It is a debate as old as the Sun (well, maybe not that old, but close): Which will help you lose fat faster — cardio or weightlifting?
You’ve probably seen the infomercials that make losing weight seem only slightly less complex than cold fusion — eat this, don’t eat that, do this exercise, don’t do that exercise — but what’s the truth? Are there better, more efficient ways to go about dropping a few pounds or is it all a giant crapshoot, dependent on luck and good fortune?
news, the answer is yes, there are better, more efficient ways to go about
dropping a few pounds!
To help you better understand why, let’s briefly chat about how our bodies work — cue the seventh-grade health teacher and the old-school film projector… kidding, kidding, this isn’t that kind of discussion, but it is important to know how our bodies react to certain types of food and certain types of exercise.
To start with, it’s important to recognize just how crucial lean mass is to weight loss/maintenance — and this is where the debate between cardio and weightlifting really starts to heat up.
In his upcoming book, The Bang Anti-Diet, Bang CEO and Chief Science Officer Jack Owoc drums home this point.
in your appearance and performance will only occur when you lose body fat while
building or sparing muscle,” he says. “A body with more lean body mass burns
more calories. The increase in metabolism you get from having more lean body
mass is one of the keys to making your body your servant rather than your
“Therefore, any activity, diet, etc. that causes you to lose lean body mass is counterproductive to long-term weight loss,” Owoc continues. “The only long-term strategy for permanent body redesign is to increase lean mass and minimize body fat.”
Read that again: Muscle burns more calories than fat — even at rest.
According to Christopher Wharton, PhD, a certified personal trainer and researcher with the Rudd Center for Food Policy and Obesity at Yale University, 10 pounds of muscle burns approximately 50 calories a day in a rested state, while fat burns about 20 pounds a day.
Which brings us back to the question of cardio vs. weightlifting.
Before we go any further, we should probably better define our terms. By “cardio” we are referring to aerobic exercises. “Aerobic” means “with oxygen” and aerobic exercises include such things as biking, hiking, running or even walking. Aerobic exercise aids in heart, lung and circulatory health.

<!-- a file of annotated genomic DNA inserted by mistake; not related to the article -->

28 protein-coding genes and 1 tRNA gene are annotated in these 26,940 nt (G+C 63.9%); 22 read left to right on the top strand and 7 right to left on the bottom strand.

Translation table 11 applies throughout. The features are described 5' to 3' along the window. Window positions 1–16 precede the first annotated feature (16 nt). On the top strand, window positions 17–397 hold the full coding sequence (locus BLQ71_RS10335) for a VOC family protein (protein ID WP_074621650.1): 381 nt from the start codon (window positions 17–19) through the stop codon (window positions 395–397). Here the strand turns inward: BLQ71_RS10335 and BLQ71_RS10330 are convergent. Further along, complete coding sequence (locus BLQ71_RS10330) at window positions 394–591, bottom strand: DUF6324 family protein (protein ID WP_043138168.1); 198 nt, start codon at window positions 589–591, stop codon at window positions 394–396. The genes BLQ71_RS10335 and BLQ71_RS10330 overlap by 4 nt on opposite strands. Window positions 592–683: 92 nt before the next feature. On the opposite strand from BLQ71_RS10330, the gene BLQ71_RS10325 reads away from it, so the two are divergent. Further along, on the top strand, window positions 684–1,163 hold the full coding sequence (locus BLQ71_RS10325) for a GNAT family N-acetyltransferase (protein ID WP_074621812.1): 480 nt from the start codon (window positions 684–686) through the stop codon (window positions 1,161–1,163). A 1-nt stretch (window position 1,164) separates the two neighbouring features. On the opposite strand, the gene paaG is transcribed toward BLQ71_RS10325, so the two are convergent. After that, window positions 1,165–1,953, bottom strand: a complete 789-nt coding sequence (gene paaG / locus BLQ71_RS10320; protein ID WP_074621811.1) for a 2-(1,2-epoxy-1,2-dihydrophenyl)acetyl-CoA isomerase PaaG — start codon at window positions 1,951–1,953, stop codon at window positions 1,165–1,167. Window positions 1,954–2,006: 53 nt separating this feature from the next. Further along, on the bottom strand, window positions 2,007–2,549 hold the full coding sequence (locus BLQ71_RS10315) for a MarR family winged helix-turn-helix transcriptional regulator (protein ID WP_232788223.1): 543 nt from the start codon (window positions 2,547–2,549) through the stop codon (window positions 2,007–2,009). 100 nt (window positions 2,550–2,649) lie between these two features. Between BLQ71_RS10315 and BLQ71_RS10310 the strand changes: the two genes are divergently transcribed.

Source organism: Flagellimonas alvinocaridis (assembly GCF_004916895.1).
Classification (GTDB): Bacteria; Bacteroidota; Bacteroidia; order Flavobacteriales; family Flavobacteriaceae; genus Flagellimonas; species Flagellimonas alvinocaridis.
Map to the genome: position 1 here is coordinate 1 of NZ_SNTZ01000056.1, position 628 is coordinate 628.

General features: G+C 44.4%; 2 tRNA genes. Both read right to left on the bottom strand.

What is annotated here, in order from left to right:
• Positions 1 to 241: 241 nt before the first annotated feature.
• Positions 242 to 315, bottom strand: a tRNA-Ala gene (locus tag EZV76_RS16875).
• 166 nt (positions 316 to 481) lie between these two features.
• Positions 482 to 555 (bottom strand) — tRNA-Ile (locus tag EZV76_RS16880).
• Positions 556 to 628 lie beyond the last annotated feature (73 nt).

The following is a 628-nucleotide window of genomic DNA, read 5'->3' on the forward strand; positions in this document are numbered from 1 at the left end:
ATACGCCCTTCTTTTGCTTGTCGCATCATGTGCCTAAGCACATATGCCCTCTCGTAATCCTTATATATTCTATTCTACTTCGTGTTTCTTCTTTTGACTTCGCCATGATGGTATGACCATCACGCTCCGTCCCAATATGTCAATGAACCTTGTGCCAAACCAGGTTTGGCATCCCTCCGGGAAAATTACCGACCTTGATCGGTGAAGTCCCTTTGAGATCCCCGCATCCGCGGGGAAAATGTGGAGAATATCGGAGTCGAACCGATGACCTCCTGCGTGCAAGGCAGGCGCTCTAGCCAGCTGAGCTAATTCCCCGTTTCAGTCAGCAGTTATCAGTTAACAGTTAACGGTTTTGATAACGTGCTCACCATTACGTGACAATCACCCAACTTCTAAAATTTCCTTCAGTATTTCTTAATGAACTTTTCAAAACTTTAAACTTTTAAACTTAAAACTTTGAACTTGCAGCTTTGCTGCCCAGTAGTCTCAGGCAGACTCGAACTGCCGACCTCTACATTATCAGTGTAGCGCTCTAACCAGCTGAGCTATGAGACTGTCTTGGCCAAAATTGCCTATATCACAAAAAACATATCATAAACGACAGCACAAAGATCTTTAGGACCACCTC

Weightlifting on the other hand (let’s call it “resistance training” because actual weights are not required) is an anaerobic activity, meaning — you guessed it — an activity performed without oxygen. Anaerobic exercises break down glucose for energy and are general performed in shorter intervals, but at greater intensity. Resistance training, jumping, sprinting and even high-intensity interval training (HIIT), which many associate with cardio, are examples of anaerobic exercises.
You might be sensing an underlying theme here: it’s not so much the exercises you do, but how you do them, that counts.
To lose weight and look toned you want to burn fat and not burn muscle (or at least limit burning muscle). One thing that can help is Meltdown® 1 KETO™, which was designed to boost ketones. Ketones are produced in the liver and used for energy when your body doesn’t have enough glucose (blood sugar) or glycogen (stored sugar) for that purpose… which brings us to ketosis.
When the body starts using ketones as a primary source of energy — generally, when carbs are scarce — one is said to be in ketosis. As you might guess, a ketogenic diet simply allows you to achieve a state of ketosis by limiting carbohydrates (to 25-50 grams per day).
Recently, however, numerous studies have suggested that ketones alone can aid in weight loss, which is where Meltdown® 1 KETO™ comes in: it provides exogenous ketones and it boosts ketone production.
So, whatever exercise regime you choose, give yourself a leg up with Meltdown® 1 KETO™.